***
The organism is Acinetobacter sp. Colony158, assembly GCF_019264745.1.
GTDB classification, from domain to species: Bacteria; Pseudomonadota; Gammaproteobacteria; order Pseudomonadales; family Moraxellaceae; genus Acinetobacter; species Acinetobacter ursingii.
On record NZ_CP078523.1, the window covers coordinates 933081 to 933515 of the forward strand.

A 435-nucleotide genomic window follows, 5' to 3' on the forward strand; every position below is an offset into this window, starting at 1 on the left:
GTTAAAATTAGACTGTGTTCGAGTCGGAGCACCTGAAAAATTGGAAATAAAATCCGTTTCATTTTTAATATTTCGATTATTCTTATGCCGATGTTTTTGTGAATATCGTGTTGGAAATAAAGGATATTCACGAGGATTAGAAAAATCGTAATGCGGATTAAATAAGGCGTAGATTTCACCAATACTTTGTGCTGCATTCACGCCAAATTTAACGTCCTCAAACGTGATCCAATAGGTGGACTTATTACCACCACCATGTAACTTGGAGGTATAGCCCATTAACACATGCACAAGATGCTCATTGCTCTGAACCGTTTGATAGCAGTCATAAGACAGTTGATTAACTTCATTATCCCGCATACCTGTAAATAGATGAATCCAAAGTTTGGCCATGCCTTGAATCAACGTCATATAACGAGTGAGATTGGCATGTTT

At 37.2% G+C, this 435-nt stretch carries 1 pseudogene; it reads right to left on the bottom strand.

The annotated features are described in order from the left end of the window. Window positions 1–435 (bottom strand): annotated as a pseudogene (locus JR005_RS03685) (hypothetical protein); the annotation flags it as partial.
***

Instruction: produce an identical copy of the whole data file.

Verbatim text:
The organism is Acinetobacter sp. Colony158, assembly GCF_019264745.1.
GTDB classification, from domain to species: Bacteria; Pseudomonadota; Gammaproteobacteria; order Pseudomonadales; family Moraxellaceae; genus Acinetobacter; species Acinetobacter ursingii.
On record NZ_CP078523.1, the window covers coordinates 933081 to 933515 of the forward strand.

A 435-nucleotide genomic window follows, 5' to 3' on the forward strand; every position below is an offset into this window, starting at 1 on the left:
GTTAAAATTAGACTGTGTTCGAGTCGGAGCACCTGAAAAATTGGAAATAAAATCCGTTTCATTTTTAATATTTCGATTATTCTTATGCCGATGTTTTTGTGAATATCGTGTTGGAAATAAAGGATATTCACGAGGATTAGAAAAATCGTAATGCGGATTAAATAAGGCGTAGATTTCACCAATACTTTGTGCTGCATTCACGCCAAATTTAACGTCCTCAAACGTGATCCAATAGGTGGACTTATTACCACCACCATGTAACTTGGAGGTATAGCCCATTAACACATGCACAAGATGCTCATTGCTCTGAACCGTTTGATAGCAGTCATAAGACAGTTGATTAACTTCATTATCCCGCATACCTGTAAATAGATGAATCCAAAGTTTGGCCATGCCTTGAATCAACGTCATATAACGAGTGAGATTGGCATGTTT

At 37.2% G+C, this 435-nt stretch carries 1 pseudogene; it reads right to left on the bottom strand.

The annotated features are described in order from the left end of the window. Window positions 1–435 (bottom strand): annotated as a pseudogene (locus JR005_RS03685) (hypothetical protein); the annotation flags it as partial.